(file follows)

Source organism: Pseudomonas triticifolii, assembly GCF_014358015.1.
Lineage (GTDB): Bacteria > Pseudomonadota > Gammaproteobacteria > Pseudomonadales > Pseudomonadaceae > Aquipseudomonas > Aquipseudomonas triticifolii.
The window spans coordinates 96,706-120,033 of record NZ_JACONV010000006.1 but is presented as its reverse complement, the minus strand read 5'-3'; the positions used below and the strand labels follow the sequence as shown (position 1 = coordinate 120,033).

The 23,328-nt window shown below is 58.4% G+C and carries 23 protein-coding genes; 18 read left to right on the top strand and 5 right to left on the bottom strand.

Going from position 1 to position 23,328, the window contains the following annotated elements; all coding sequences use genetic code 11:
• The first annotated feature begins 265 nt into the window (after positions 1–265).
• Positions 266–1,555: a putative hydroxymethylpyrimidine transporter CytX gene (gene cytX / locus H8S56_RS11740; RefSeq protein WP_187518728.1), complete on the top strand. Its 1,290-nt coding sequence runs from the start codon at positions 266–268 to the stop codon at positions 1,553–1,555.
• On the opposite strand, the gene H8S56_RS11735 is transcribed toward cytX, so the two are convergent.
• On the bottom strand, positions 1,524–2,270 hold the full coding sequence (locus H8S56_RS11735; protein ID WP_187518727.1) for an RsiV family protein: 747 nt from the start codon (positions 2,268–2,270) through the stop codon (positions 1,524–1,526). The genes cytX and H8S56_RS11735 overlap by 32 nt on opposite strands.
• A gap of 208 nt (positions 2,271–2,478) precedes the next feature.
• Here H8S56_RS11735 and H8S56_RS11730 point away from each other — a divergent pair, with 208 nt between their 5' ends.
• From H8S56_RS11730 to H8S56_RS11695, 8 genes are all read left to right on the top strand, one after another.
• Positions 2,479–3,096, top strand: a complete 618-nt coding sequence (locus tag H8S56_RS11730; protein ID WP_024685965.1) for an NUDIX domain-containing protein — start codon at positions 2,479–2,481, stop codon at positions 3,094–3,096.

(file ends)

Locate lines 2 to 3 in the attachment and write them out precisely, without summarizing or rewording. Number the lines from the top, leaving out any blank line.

Lineage (GTDB): Bacteria > Pseudomonadota > Gammaproteobacteria > Pseudomonadales > Pseudomonadaceae > Aquipseudomonas > Aquipseudomonas triticifolii.
The window spans coordinates 96,706-120,033 of record NZ_JACONV010000006.1 but is presented as its reverse complement, the minus strand read 5'-3'; the positions used below and the strand labels follow the sequence as shown (position 1 = coordinate 120,033).